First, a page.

There are also 3 accelerometers, so the phone always knows it's orientation, which can also be expressed as a 3D vector.

Now we can calculate the projection of the magnetic vector on the orientation vector, which is compass direction.

I admit, the interpretation of a pointer is easiest when the phone is horizontal. But even if the phone was vertical, we could still do the calculation, but what to display on the screen? The programmer could choose to show the same screen as if the phone was horizontal, or show nothing if the phone is vertical, or to show a perspective view of a compass card.

The compass on my boat has a card like that. In theory, the card keeps it's orientation in 3D space no matter what gyrations the boat does in the waves. It looks really cool at night when illuminated. If it is really dark, that illuminated card is the only thing you can see and it stays fixed in space as you and the boat tumble all over. It would be really cool to have the phone compass app show a perspective like in this picture, and to have that image remain stationary as you twist the phone in all axes.

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Gold Member
Here is a 3 axis chip used in mobile phones. https://www.akm.com/akm/en/product/detail/0059/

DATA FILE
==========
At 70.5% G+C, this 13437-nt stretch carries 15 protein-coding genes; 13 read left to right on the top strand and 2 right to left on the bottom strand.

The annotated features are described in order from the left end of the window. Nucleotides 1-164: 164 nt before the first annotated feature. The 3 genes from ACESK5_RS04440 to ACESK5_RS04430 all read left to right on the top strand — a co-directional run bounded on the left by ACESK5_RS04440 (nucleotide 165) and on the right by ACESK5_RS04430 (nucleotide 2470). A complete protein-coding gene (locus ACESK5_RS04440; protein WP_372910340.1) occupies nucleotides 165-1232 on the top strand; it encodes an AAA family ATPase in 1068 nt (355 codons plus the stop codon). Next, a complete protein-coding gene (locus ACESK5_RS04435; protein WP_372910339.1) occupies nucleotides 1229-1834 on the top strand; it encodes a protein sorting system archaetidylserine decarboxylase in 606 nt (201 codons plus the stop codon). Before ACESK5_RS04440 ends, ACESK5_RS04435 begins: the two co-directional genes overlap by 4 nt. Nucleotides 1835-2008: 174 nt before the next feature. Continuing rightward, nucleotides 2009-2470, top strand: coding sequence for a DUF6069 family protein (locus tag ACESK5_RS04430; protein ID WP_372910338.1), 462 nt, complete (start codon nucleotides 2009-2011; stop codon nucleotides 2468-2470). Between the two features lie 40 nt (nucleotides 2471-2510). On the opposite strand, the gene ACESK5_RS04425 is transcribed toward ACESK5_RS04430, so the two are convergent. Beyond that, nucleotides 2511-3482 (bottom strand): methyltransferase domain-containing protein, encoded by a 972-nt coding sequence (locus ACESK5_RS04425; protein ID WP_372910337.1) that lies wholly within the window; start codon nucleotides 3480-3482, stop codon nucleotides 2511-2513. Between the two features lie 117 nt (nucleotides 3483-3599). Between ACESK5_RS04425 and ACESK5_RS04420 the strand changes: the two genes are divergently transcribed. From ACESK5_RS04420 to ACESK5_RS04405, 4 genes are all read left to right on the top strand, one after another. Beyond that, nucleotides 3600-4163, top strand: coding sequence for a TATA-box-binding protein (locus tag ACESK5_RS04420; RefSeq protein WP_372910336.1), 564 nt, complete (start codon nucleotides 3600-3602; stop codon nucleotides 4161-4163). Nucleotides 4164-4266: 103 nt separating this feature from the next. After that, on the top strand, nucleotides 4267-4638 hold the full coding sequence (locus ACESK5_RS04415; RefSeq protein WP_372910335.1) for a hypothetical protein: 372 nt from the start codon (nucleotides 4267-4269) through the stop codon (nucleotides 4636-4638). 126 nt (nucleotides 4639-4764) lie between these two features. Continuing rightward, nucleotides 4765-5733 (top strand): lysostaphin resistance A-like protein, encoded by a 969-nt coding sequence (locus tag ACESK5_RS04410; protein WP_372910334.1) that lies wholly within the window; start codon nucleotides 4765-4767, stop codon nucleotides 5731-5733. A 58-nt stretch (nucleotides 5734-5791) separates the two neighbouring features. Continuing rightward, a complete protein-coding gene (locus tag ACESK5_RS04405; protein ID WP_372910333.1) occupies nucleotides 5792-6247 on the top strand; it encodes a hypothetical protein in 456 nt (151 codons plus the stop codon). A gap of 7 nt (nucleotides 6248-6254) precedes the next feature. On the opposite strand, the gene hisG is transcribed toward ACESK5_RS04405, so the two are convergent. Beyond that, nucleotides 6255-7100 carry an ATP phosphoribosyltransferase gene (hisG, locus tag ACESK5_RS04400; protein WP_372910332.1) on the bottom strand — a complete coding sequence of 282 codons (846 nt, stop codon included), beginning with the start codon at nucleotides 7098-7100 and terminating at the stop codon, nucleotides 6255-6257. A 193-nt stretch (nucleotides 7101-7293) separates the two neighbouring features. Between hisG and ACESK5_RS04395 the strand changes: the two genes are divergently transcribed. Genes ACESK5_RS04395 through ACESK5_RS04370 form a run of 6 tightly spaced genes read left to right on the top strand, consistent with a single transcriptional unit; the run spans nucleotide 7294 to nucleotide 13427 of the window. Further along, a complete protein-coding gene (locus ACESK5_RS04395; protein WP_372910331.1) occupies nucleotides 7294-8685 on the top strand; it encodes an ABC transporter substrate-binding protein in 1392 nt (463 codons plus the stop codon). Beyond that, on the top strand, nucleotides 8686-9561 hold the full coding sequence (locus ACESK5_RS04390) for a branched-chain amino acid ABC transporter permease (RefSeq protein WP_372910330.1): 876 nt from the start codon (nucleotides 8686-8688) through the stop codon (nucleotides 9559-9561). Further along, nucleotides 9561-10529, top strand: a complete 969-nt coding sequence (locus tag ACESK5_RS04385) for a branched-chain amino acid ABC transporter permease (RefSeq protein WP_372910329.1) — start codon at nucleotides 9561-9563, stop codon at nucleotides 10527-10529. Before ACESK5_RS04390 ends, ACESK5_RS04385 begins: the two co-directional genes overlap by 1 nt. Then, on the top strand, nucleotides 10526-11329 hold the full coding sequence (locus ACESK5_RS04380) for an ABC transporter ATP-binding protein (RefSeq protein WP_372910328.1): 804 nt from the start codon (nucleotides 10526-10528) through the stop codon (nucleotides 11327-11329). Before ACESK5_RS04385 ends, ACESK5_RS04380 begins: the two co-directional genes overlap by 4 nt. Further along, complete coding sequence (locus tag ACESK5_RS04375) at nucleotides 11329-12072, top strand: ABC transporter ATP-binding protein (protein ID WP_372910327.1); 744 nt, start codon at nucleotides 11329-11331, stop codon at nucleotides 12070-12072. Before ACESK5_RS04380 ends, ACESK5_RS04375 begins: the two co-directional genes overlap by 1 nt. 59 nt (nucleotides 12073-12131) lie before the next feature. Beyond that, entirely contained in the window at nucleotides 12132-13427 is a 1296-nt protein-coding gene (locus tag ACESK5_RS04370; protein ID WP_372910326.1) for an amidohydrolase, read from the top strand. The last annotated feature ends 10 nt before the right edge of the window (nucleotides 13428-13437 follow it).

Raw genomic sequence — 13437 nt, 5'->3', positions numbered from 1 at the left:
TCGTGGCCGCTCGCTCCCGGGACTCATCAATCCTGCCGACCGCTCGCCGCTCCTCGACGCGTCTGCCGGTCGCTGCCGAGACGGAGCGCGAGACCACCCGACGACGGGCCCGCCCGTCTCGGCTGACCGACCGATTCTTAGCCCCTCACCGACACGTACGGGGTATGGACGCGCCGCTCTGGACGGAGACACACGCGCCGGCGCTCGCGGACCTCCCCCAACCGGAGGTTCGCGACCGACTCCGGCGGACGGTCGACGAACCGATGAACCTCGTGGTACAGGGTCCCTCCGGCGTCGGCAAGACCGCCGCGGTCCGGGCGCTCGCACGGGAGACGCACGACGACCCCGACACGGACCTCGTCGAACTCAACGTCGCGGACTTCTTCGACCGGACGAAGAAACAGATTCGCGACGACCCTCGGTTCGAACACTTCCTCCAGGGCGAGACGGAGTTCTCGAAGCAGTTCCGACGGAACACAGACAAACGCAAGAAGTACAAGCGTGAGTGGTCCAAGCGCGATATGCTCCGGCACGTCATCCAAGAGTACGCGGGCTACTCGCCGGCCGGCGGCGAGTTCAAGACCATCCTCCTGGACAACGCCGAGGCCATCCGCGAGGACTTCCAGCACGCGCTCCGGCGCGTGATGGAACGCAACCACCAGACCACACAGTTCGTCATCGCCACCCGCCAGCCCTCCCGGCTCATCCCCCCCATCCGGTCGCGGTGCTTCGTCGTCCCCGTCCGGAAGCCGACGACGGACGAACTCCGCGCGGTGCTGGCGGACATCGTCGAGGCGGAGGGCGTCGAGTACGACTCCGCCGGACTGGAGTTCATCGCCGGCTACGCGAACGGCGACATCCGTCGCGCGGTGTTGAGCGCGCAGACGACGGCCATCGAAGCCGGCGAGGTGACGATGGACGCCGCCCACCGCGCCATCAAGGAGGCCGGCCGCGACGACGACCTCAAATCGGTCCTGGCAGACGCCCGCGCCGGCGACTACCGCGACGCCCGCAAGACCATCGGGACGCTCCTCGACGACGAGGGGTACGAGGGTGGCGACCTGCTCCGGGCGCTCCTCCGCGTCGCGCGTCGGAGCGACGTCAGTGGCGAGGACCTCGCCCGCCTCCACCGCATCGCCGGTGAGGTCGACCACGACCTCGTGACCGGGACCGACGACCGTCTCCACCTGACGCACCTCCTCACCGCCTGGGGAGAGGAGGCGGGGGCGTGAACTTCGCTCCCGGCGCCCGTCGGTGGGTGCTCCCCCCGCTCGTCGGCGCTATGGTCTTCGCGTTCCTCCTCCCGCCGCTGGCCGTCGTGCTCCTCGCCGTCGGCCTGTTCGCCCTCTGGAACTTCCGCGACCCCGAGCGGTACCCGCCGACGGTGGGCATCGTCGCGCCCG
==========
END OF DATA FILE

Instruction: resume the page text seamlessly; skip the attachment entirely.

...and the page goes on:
For 3 axes, I presume there are 3 sets of sensors.

yeah, 3 in the one package

@anorlunda, looks like it doesn't use Hall Effect nor fluxgate, but only two coils. I might be wrong, tough.

you are ... read the article and look at the block diagram

Gold Member
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jim hardy
Gold Member
Dearly Missed
""""two rectangular coils that detect slight tensions"""

mechanical or electrical tension?

dlgoff
Lord Crc
jim hardy
Gold Member
Dearly Missed
Honeywell application note

dlgoff
Gold Member
Honeywell application note

Very nice Jim. Thanks. I've never really looked into magnetoresistive (MR) sensors before.

jim hardy
ffp
Ok, I got how fluxgate works. This site explains very well: https://www.imperial.ac.uk/space-an.../fluxgate-magnetometers/how-a-fluxgate-works/

@jim hardy i had the same question, is it mechanical or electrical? and why there are 2 rectangular coils? Maybe the drive and sense coils? And why they are separated in the picture?

Maybe they are not using fluxgate (and it seems that it isn't magnetoresistence as well), maybe is some other technology developed by themselves...

Staff Emeritus
Maybe they are not using fluxgate (and it seems that it isn't magnetoresistence as well), maybe is some other technology developed by themselves...